CLOSING PLENARY SESSION Four groups of minority state legislators have joined forces to form a Super Minority Caucus in order to improve their effectiveness on issues of concern that they share. The groups include: the National Black Caucus of State Legislators (NBCSL), the National Caucus of Native American State Legislators (NCNSL), the National Hispanic Caucus of State Legislators (NHCSL) and the National Asian Pacific American Caucus of State Legislators. Other confirmed panelists include: • President/CEO of Knight Foundation, Alberto Ibarguen • Minority Media and Telecommunications Council Board of Directors, Julia Johnson • Director of Politics and Human Rights, CWA, Alfonso Pollard • Filmmaker, Actor, Comedian, CEO of The V-Studio, Robert Townsend• VP and Director of Media & Technology Institute, Joint Center, Dr. Nichol Turner Lee

The NBCSL is a membership association representing more than 600 African American state legislators hailing from 42 states, the District of Columbia and the Virgin Islands. NBCSL members represent more than 50 million Americans of various racial backgrounds. NBCSL monitors federal and state activity and provides this information to its members through policy symposiums and conferences.

Wednesday, December 02, 2009

Joint Center Delegation to UN Climate Change Conference

The Joint Center for Political and Economic Studies has been granted Civil Society Observer Status for the UN Climate Change Conference (COP15) that will convene next week in Copenhagen, Denmark. The Joint Center delegation to the conference will include six members of its Commission to Engage African Americans on Climate Change and three staff members, and will be led by Carolyn L. Green, Managing Partner, EnerGreen Capital Management, LLC based in Philadelphia. Other Commission members on the delegation are Dr. Robert D. Bullard, Clark Atlanta University; Leslie G. Fields, Esq., Sierra Club; Dr. Julianne Malveaux, Bennett College for Women; Frank M. Stewart, American Association of Blacks in Energy; and Dr. Beverly Wright, Dillard University.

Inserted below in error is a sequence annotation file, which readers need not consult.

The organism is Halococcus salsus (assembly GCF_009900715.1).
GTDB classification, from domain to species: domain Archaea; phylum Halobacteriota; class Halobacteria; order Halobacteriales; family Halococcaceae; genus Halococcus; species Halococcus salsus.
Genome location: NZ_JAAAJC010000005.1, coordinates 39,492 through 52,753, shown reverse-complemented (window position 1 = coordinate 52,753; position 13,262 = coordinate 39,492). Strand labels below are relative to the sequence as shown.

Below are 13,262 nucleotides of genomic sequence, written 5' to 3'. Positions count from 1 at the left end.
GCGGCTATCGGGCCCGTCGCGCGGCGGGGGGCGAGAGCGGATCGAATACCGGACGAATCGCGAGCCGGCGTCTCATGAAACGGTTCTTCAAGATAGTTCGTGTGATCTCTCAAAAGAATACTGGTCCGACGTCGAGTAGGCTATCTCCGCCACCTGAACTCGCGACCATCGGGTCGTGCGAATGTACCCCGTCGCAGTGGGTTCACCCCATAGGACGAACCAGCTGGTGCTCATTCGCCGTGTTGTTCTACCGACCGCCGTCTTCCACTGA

Through its Commission, the Joint Center seeks to ensure that the concerns of minority communities are represented in the debate over climate change mitigation initiatives. The Commission’s goals are centered on reducing fossil fuel use and greenhouse gas emissions and shifting toward a clean energy economy, while minimizing adverse economic impacts of new regulations on vulnerable communities.

The Joint Center for Political and Economic Studies is one of the nation's leading research and public policy institutions and the only one whose work focuses primarily on issues of particular concern to African Americans and other people of color. The Joint Center will mark its 40th Anniversary of service in 2010.